where the vectors are independent, identically distributed (iid) random vectors satisfying the isotropy condition
Examples of vectors satisfying this condition include
- Gaussian: The entries of each are iid standard Gaussian random variables.
- Random signs: The entries of each are iid random numbers taking the values with equal probabilities (i.e., Rademacher random variables).
- Sphere: Each is a uniformly random point on the (Euclidean) sphere of radius , .
Stochastic trace estimation has a number of applications: log-determinant computations in machine learning, partition function calculations in statistical physics, generalized cross validation for smoothing splines, and triangle counting in large networks. Several improvements to the basic Girard–Hutchinson estimator have been developed recently. I am partial to XTrace, an improved trace estimator that I developed with my collaborators.
This post is addressed at the question:
Which distribution should be used for the test vectors for stochastic trace estimation?
Since the Girard–Hutchinson estimator is unbiased , the variance of is equal to the mean-square error. Thus, the lowest variance trace estimate is the most accurate. In my previous post on trace estimation, I discussed formulas for the variance of the Girard–Hutchinson estimator with different choices of test vectors. In that post, I stated the formulas for different choices of test vectors (Gaussian, random signs, sphere) and showed how those formulas could be proven.
In this post, I will take the opportunity to editorialize on which distribution to pick. The thesis of this post is as follows:
The sphere distribution is essentially always preferable to the Gaussian distribution for trace estimation.
To explain why, let’s focus on the case when is real and symmetric.1The same principles hold in the general case, but the variance formulas are more delicate to state. See my previous post for the formulas. Let be the eigenvalues of and define the eigenvalue mean
Then the variance of the Girard–Hutchinson estimator with Gaussian vectors is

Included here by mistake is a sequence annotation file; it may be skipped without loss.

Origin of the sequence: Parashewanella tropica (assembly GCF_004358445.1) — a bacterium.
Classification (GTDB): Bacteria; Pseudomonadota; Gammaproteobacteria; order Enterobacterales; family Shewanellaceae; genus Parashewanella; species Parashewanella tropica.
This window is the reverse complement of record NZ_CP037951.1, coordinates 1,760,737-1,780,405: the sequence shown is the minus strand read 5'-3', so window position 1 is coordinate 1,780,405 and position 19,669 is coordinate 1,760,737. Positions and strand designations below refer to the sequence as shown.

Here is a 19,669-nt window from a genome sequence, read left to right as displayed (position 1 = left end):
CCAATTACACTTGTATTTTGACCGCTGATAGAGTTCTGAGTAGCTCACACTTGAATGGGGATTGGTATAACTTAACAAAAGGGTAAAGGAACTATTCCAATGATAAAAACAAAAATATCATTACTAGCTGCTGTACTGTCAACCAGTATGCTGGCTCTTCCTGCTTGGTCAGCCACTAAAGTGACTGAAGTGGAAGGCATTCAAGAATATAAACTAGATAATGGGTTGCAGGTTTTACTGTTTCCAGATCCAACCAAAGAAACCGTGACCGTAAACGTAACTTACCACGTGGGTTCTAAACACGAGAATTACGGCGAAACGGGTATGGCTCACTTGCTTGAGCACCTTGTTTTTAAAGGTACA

For vectors drawn from the sphere, we have
The sphere distribution improves on the Gaussian distribution in two ways. First, the variance of is smaller than by a factor of . This improvement is quite minor. Second, and more importantly, is proportional to the sum of ‘s squared eigenvalues whereas is proportional to the sum of ‘s squared eigenvalues after having been shifted to be mean-zero!
The difference between Gaussian and sphere test vectors can be large. To see this, consider a matrix with eigenvalues uniformly distributed between and with a (Haar orthgonal) random matrix of eigenvectors. For simplicity, since the variance of all Girard–Hutchinson estimates is proportional to , we take . Below show the variance of Girard–Hutchinson estimator for different distributions for the test vector. We see that the sphere distribution leads to a trace estimate which has a variance 300× smaller than the Gaussian distribution. For this example, the sphere and random sign distributions are similar.
|Variance (divided by )
Which Distribution Should You Use: Signs vs. Sphere
The main point of this post is to argue against using the Gaussian distribution. But which distribution should you use: Random signs? The sphere distribution? The answer, for most applications, is one of those two, but exactly which depends on the properties of the matrix .
The variance of the Girard–Hutchinson estimator with the random signs estimator is
Thus, depends on the size of the off-diagonal entries of ; does not depend on the diagonal of at all! For matrices with small off-diagonal entries (such as diagonally dominant matrices), the random signs distribution is often the best.
However, for other problems, the sphere distribution is preferable to random signs. The sphere distribution is rotation-invariant, so is independent of the eigenvectors of the (symmetric) matrix , depending only on ‘s eigenvalues. By contrast, the variance of the Girard–Hutchinson estimator with the random signs distribution can significantly depend on the eigenvectors of the matrix . For a given set of eigenvalues and the worst-case choice of eigenvectors, will always be smaller than . In fact, is the minimum variance distribution for Girard–Hutchinson trace estimation for a matrix with fixed eigenvalues and worst-case eigenvectors; see this section of my previous post for details.
In my experience, random signs and the sphere distribution are both perfectly adequate for trace estimation and either is a sensible default if you’re developing software. The Gaussian distribution on the other hand… don’t use it unless you have a good reason to.